Again, as a fan of Jurgens's Armageddon, Zero Hour, and Superman, seeing Jurgens draw Ryder and Lee again is pure delight. They too, however, leave just before the book's conclusion, and neither seem to bear on the Bruce Wayne aspect of the book nor the Flashpoint. I don't get the sense looking at what DC's producing going forward that these characters will be popping up anywhere else soon, either, so I have to qualify these appearances as for fans of the characters only, and not for anyone hoping for anything substantial.
The disconnect between this book and the events it's supposed to connect is clearest in the "blink and you'll miss it" appearance by Professor Zoom, who proceeds to soundly beat up our heroes, notes that they "aren't what [he] was looking for anyway," and then leaves. Zoom is on only about four or five pages (two of them splash pages); yet the cover of the fifth issue announces Zoom's presence when he doesn't show up until the last page. I can't fault Jurgens directly for this, though; obviously DC wanted a miniseries to spin off from Return of Bruce Wayne and to tease Flashpoint. This book misses no opportunity touting those connections, at least superficially, but there's nothing here to concretely tie to any of the other events -- as we also saw, frankly, in some of the lead up to Final Crisis and in some of the Blackest Night tie-in books.
Jurgens portrays Rip and Booster's loneliness as time travelers well. Throughout the book, Superman and Green Lantern ask all the difficult questions -- Superman wonders at Rip's origins, how he came to be a time traveler and where he got his equipment, while Green Lantern insults Booster relentlessly over Booster's apparent fame-seeking. I felt the characters came off a little stiff here; Superman and Green Lantern argue with Rip about saving a disease-stricken man in the past (not even someone being specifically attacked) in a way that seemed naive for two experienced heroes. Often the characters act as sounding boards to narrate what's going on in the scene, and Superman and Green Lantern serve mainly to ask Rip questions so he can explain the time travel pseudo-science. I haven't felt that Jurgens's recent Booster Gold stories suffered from the same problems, so my hope is that this is isolated to this series and not something we'll also see in Jurgens's DC Relaunch Justice League International.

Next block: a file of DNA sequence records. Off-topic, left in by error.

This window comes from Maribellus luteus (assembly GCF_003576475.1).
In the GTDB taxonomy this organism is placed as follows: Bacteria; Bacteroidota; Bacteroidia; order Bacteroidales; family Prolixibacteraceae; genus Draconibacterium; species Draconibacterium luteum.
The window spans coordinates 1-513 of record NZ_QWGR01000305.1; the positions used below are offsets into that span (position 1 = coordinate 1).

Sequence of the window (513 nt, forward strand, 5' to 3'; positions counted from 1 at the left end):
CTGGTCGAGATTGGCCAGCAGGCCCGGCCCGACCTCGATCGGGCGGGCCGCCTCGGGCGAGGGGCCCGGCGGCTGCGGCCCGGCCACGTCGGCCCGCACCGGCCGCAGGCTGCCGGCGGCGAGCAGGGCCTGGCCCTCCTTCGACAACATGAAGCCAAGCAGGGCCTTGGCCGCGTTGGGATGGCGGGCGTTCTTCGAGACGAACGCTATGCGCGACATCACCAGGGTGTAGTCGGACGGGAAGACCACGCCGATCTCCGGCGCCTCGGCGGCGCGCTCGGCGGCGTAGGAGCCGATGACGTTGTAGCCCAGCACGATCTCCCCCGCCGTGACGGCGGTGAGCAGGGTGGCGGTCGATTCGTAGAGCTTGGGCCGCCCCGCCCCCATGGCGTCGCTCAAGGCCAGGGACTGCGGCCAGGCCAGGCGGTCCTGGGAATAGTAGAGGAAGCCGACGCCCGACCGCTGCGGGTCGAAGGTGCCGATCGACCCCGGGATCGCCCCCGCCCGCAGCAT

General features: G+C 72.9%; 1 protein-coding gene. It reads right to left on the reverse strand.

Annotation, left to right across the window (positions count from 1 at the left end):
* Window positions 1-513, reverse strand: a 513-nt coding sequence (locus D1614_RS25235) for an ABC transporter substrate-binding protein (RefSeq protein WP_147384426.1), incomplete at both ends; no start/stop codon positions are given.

[Contains original and variant covers]
If you like time travel in the DC Universe, and you like Dan Jurgens, Time Masters: Vanishing Point is an enjoyable, attractive book. Certainly fans of the current iteration of Rip Hunter will recognize the main character here far more readily than in his original post-Crisis on Infinite Earths portrayal. But Vanishing Point is also an example of the kind of thing I wish DC just wouldn't do any more -- a miniseries without any real purpose or point to make, published mainly for the purpose of capitalizing on better books and adding some money to the coffers. This kind of thing, I continue to believe, only serves to foster mis-trust between DC and fans, and makes fans less likely to take a chance on new series, and that's not good for anyone. I'd like to believe that with the DC Relaunch, editorial's attitude toward this kind of thing will change, though I admit I'm not greatly optimistic.
... But hey, dig Jurgens drawing the Linear Men again!